We tell ourselves that Huxley’s genetically altered Gammas, Deltas, and Epsilons who do all the tedious labor for the Alphas and Betas are not possible in our egalitarian world. But are we being naive? In a world where “good liberals” hire immigrants to do low-paid housework and child-care; where unborn children are flushed if they don’t meet the designer expectations of the prospective parents or purchaser of the genetic material (not free enough of genetic “defects,” not smart enough, not Ivy League enough, not male enough) – are we really so sure that, were such “not-quite-human” Deltas genetically crafted, a society with demands such as ours to control nature and be left alone with its autonomous choices would be willing to forbid others from utilizing their new genetically crafted servants?

Society doesn’t forbid autonomous agents the termination of unborn life or embryo experimentation. Is there anything we would say “no” to if it were put forward in the name of science and progressivism: “GMOs (genetically modified organisms): never in food, but they provide the ultimate domestic freedom for today’s woman. They never complain; they like nothing better than to serve you. And they’re just so adorable. They’ll become part of the family – like your faithful household dog, like huskies that do housework.”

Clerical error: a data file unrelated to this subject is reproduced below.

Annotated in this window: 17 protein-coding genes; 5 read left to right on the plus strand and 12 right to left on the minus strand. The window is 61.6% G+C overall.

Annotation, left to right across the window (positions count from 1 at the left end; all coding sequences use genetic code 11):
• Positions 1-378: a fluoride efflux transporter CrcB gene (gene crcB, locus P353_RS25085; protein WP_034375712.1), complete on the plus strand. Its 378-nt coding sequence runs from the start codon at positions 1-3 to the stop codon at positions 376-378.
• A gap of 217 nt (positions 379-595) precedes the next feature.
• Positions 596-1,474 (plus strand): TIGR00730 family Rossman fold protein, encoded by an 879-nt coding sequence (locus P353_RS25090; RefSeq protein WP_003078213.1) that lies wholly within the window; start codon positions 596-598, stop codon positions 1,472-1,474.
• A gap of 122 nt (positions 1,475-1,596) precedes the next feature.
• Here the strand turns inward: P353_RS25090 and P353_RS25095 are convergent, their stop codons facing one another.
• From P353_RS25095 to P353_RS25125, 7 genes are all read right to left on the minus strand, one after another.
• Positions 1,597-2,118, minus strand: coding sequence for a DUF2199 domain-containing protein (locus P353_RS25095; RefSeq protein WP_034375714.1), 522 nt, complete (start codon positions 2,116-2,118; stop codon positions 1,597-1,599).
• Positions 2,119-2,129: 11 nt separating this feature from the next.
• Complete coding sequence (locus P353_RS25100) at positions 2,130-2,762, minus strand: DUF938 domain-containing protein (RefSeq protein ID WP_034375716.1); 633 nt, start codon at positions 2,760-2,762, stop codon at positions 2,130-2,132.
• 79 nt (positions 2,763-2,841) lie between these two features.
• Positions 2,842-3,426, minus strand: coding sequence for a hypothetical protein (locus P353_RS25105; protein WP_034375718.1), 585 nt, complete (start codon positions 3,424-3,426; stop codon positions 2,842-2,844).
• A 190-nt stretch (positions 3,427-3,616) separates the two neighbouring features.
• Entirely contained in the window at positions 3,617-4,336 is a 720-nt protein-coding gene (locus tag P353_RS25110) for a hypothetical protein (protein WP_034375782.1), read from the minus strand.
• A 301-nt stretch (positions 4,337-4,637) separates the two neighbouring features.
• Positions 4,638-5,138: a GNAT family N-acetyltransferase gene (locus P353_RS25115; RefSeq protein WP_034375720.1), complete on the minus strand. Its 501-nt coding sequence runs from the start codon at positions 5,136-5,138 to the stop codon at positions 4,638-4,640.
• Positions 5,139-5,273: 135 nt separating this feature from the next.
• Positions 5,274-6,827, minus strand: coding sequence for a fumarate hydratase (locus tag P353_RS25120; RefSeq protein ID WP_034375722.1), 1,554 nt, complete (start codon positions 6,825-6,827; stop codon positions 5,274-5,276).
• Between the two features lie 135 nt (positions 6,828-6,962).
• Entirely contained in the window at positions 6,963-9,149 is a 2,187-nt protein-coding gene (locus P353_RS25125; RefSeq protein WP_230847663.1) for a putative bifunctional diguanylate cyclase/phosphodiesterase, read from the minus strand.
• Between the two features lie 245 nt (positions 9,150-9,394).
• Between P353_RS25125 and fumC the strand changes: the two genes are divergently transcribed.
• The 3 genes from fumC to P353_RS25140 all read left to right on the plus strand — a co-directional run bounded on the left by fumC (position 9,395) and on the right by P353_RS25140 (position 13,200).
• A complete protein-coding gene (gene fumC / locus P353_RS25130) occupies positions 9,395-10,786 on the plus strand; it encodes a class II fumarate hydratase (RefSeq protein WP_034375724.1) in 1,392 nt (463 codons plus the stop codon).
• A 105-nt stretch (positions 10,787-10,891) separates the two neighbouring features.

There is something very human in Dylan Thomas’s plea to his blind, elderly father:

Do not go gentle into that good night.
Rage, rage against the dying of the light.

It would have been utter madness, however, to succumb to that temptation.

The modern fascination with vampires suggests the innocent deaths some people seem willing to accept to stay alive forever. Vampires are both the perfect metaphor for and a potent warning against the modern Immortality Project’s obsession with embryo-destructive research: millions die, but we live. With ultimate control over life and death, we become gods.

And yet, once you’ve made yourself a god, there are only two things other people can be: threats to your power and autonomy, or things to be manipulated. Satan’s story should have taught us that, if nothing else.

Randall Smith

Randall Smith

Randall B. Smith is the Scanlan Professor of Theology at the University of St. Thomas in Houston. His most recent book, Reading the Sermons of Thomas Aquinas: A Beginner’s Guide, is now available at Amazon and from Emmaus Academic Press.